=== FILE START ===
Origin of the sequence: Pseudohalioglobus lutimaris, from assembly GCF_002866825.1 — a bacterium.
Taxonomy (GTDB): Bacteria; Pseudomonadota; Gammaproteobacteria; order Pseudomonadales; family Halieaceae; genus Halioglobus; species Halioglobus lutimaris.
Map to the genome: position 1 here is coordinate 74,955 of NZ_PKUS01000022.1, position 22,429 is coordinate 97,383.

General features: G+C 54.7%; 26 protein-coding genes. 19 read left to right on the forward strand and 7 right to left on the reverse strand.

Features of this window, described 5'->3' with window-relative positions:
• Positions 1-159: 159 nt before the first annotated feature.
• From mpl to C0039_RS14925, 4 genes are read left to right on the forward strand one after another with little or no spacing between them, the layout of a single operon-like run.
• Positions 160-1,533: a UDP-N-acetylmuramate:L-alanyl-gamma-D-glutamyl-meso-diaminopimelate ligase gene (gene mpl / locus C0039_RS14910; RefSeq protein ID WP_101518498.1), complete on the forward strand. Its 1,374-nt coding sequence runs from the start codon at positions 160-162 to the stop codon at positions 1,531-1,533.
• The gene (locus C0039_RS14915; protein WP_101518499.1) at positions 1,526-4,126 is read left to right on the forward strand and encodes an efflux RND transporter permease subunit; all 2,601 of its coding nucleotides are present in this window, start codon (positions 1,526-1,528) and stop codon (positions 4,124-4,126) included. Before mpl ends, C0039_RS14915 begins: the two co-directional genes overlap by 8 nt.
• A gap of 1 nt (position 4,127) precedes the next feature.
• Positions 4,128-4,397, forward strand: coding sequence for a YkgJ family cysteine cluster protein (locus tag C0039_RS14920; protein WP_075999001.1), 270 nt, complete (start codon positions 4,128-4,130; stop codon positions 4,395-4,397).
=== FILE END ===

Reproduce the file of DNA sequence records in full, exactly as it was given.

Origin of the sequence: Pseudohalioglobus lutimaris, from assembly GCF_002866825.1 — a bacterium.
Taxonomy (GTDB): Bacteria; Pseudomonadota; Gammaproteobacteria; order Pseudomonadales; family Halieaceae; genus Halioglobus; species Halioglobus lutimaris.
Map to the genome: position 1 here is coordinate 74,955 of NZ_PKUS01000022.1, position 22,429 is coordinate 97,383.

General features: G+C 54.7%; 26 protein-coding genes. 19 read left to right on the forward strand and 7 right to left on the reverse strand.

Features of this window, described 5'->3' with window-relative positions:
• Positions 1-159: 159 nt before the first annotated feature.
• From mpl to C0039_RS14925, 4 genes are read left to right on the forward strand one after another with little or no spacing between them, the layout of a single operon-like run.
• Positions 160-1,533: a UDP-N-acetylmuramate:L-alanyl-gamma-D-glutamyl-meso-diaminopimelate ligase gene (gene mpl / locus C0039_RS14910; RefSeq protein ID WP_101518498.1), complete on the forward strand. Its 1,374-nt coding sequence runs from the start codon at positions 160-162 to the stop codon at positions 1,531-1,533.
• The gene (locus C0039_RS14915; protein WP_101518499.1) at positions 1,526-4,126 is read left to right on the forward strand and encodes an efflux RND transporter permease subunit; all 2,601 of its coding nucleotides are present in this window, start codon (positions 1,526-1,528) and stop codon (positions 4,124-4,126) included. Before mpl ends, C0039_RS14915 begins: the two co-directional genes overlap by 8 nt.
• A gap of 1 nt (position 4,127) precedes the next feature.
• Positions 4,128-4,397, forward strand: coding sequence for a YkgJ family cysteine cluster protein (locus tag C0039_RS14920; protein WP_075999001.1), 270 nt, complete (start codon positions 4,128-4,130; stop codon positions 4,395-4,397).